Television

Agents of S.H.I.E.L.D.: Season 3, Episode 10 - "Maveth"

Daniel Rasmus

Death begets life, and vice versa, in the mid-season finale.

Agents of S.H.I.E.L.D.

Airtime: Tuesdays, 9pm
Cast: Clark Gregg, Ming-Na Wen, Brett Dalton, Chloe Bennet, Iain De Caestecker, Elizabeth Henstridge, Nick Blood, Adrianne Palicki, Henry Simmons, Luke Mitchell
Subtitle: Season 3, Episode 10 - "Maveth"
Network: ABC
Air date: 2015-12-08
Amazon

Although Marvel's Agents of S.H.I.E.L.D. mid-season finale was titled "Maveth", a Hebrew word for death, there was as much life as there was death in the episode. In certain cases, death even begat life.

Death

But let’s count the bodies first.

Fitz (Iain De Caestecker), Ward (Brett Dalton), and a Hydra team arrive on Planet X, as does Coulson (Clark Gregg), although Coulson’s in a different location, and out cold.

The first death is only a threat from Ward, after Fitz attempts to take his gun via the old "look at my tablet screen" rouse. Ward knocks Fitz down a hill and informs him that if he, Ward, doesn’t return, Simmons (Elizabeth Henstridge) will die slowly and in agony.

Space jockey and Simmons confident Will Daniels (Dillon Casey)? He’s alive -- Fitz finds him sleeping, awakens him…chaos…chaos…Ward threatens him, and he joins the party. More on that in a moment.

Meanwhile May (Ming-Na Wen) and Team Daisy (Chloe Bennet) attack the Hydra compound. Simmons escapes and discovers the Inhuman containers; Andrew Garfield’s (Blair Underwood) in one of them. He convinces her to release him from his Hydra captivity and promises to protect her. Garfield becomes Lash and, it appears, fulfills his promise to her, killing a couple of Hydra guards so she can escape. He then goes on an off-screen rampage and kills all of the other Inhumans held by Hydra, indicagting that Lash’s Inhuman moral compass remains just as judge-y as it was before his capture. For Inhumans who don’t meet Lash’s standards, he IS death; humans who get in his way are no less a target.

Bobbi Morse (Adrianne Palicki) also takes out a few guards between the second infiltration point and the portal room. Are they dead? Some may be; others are cuffed. Mr. Giyera (Mark Dacascos) attempts to shoot Daisy, but Joey Gutierrez (Juan Pablo Raba) takes a few rounds for her; or rather, melts them on the way to taking them. Lincoln (Luke Mitchell) zaps Giyera, who isn’t seen again, and May puts a knife in the back of another Hydra guard.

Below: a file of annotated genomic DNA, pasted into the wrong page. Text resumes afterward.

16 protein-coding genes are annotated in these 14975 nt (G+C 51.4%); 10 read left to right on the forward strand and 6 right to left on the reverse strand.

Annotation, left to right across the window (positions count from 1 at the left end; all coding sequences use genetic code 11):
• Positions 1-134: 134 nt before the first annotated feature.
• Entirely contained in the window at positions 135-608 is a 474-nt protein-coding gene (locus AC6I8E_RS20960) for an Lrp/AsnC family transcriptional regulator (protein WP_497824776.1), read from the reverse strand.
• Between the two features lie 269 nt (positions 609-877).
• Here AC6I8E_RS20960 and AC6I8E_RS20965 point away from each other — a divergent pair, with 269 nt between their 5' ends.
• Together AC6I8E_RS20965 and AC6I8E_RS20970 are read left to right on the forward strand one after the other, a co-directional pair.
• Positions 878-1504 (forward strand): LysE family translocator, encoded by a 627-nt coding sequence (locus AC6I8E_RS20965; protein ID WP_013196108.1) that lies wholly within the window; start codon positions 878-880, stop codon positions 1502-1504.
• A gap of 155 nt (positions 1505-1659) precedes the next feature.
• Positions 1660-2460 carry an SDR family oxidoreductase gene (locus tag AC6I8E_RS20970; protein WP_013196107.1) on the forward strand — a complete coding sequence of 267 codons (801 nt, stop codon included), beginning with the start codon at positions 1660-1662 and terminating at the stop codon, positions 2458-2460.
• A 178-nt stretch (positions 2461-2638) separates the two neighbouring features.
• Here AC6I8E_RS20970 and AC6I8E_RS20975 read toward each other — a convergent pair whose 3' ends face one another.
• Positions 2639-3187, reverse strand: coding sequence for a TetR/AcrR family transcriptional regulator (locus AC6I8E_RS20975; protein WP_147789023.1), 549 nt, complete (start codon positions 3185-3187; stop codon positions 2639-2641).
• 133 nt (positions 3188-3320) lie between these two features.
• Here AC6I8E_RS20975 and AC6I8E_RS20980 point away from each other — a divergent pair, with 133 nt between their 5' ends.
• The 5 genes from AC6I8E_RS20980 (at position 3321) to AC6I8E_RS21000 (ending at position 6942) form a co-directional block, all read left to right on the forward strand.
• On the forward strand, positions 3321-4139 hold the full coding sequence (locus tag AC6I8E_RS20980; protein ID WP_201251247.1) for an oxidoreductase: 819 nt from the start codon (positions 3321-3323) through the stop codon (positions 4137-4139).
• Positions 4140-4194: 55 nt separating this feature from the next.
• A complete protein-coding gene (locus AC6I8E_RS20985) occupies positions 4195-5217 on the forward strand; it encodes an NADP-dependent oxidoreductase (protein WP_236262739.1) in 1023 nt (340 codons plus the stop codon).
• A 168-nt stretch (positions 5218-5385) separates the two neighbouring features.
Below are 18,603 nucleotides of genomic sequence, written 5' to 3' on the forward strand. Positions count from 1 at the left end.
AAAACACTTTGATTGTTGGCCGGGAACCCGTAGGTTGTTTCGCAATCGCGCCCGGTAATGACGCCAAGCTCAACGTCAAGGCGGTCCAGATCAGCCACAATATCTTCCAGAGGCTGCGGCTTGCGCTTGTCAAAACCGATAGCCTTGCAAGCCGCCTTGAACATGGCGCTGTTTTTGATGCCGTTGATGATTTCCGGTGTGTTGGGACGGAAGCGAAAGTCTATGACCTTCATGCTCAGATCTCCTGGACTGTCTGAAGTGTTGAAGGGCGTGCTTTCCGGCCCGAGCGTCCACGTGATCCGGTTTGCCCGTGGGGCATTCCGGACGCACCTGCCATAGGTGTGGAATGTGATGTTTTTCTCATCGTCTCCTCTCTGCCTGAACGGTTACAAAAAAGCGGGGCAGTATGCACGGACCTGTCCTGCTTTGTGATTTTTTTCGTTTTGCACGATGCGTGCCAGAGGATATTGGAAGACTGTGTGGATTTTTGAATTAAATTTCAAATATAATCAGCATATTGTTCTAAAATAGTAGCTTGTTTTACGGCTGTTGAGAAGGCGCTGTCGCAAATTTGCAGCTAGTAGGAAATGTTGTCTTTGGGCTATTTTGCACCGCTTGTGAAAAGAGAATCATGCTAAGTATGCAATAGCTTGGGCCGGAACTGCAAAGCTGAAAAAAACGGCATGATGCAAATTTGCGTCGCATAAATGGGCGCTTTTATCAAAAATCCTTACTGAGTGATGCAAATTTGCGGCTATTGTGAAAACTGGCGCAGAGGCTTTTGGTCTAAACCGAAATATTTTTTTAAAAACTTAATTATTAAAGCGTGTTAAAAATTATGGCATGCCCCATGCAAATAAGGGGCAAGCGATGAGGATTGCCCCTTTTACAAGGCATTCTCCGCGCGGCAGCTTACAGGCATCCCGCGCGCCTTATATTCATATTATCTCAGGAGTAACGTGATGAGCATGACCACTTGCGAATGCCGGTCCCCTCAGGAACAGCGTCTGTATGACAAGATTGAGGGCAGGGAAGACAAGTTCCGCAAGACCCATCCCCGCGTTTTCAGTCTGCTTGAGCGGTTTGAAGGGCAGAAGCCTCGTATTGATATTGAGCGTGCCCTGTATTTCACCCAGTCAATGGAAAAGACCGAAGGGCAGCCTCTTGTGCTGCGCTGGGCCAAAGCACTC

Back on Planet X, Will takes out several of Hydra party, saving both Fitz and Ward, while Coulson takes out the last two Hydra away team members. It’s the discovery of one of the planet’s "dead" cities that results in the revelation that Will, it turns out, isn’t really alive after all. He was killed saving Simmons. The walking Will is a decomposing, reanimated corpse, hosting “it”; the Inhuman Hydra hoped to bring across the portal. There are plenty of Sixth Sense hints along the way, from Will saying he feels like he has been on the planet forever, his knowledge about the Hydra sculpture, and Fitz making a comment about his smell.

Coulson and Ward approach Fitz and the alien and, just as the alien attempts to smash Fitz with a rock, Coulson shoots. Reincarnated bodies can be taken down, but not out easily. It requires a few more shots from Fitz, and eventually a shot in the back by a flare gun before the body is spent.

Ward, of course, takes this momentary distraction to initiate a battle to the death with Coulson; his death. With Ward’s dead, Coulson’s need for revenge also dies. He leaves the murder weapon, his bionic hand, at the scene.

Bodies, bodies everywhere.

For the Living

On the living side of things, perhaps the first sense of new life is the awakening of purpose in Ward at the sight of the "Hydra sculpture" on Planet X: he becomes a true believer. Fitz springs to life with the tablet rouse. Fitz responds to Ward’s beat-down, and the threat to Simmons, with a pretty good verbal lashing of Ward.

Like the character who kicked the Whedonverse off, Buffy (Sarah Michelle Gellar), Fitz has died once, he doesn’t really want to do it again (Buffy having famously died twice; the second time being pulled out of heaven by uberwitch, Willow [Alyson Hannigan]). Fitz fights for himself, for he and Simmons’ relationship, and for the human race. His promise to only bring back Will, however, fails. In his fight for life, he leaves the door open for death. That being said, Will’s death breathes new life into the Fitz/Simmons relationship: free of "the other man", they can move forward.